The shaft 39 is rotated by a belt and a pulley drive 121 driven by a motor 123 which is mounted by a bracket 125 on mounting plate 7. The driven pulley 127 is mounted on the lower end of the shaft 39 and the drive pulley 129 is mounted on motor 123. A drive belt 131 connects pulleys 127 and 129.
The motor 123 is operated automatically by a timing device 133. The timing device 133 is mounted on plate 7 and is electrically connected to the motor 123 to operate the motor at predetermined time intervals. The timing device 133 can have changeable timing disks 135 so that the operator can use a disk to set the device to feed at predetermined intervals, to his particular requirements. Each interval lasts for a predetermined time. A control 136 can be provided to change the time of each interval. A light sensor 137 can also be provided in device 133 operable to activate device 133 only during daylight hours and to deactivate it during the night.
To provide a visual indication of the size of outlet aperture 37, a fixed pointer 141 can be fixed to canister 3 to project from its bottom rim 33 and a scale 143, indicating the size of the aperture, can be provided on fixed wall 87 which moves with plate 61 relative to canister 3.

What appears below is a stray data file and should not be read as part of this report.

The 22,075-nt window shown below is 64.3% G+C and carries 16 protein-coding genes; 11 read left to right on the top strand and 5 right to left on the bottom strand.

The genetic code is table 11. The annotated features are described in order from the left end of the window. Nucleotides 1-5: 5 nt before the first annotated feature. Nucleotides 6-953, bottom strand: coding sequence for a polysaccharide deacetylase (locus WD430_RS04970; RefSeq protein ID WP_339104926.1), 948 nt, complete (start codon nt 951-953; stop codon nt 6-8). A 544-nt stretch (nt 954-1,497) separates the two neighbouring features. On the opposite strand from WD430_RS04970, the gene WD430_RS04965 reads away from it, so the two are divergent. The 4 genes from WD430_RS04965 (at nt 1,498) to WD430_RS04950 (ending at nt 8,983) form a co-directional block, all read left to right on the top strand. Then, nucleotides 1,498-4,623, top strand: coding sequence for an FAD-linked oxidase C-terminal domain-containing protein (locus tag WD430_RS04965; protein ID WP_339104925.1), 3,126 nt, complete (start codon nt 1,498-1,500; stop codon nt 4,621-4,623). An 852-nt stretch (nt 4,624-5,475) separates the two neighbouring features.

If desired, one or more additional canister 3' can be stacked on top of each other, to provide a greater amount of food as shown in FIG. 2. The cover 21 is removed from canister 3 and the additional canisters have a formed bottom rim 33' which fit on top of rim 23 and a bottom wall 25' which has a readily openable central aperture 145 to feed into the lower canister.
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|U.S. Classification||119/51.11, 119/57.91, 239/666|
|International Classification||A01K61/02, A01K39/014|
|Cooperative Classification||A01K39/014, A01K61/02|
|European Classification||A01K39/014, A01K61/02|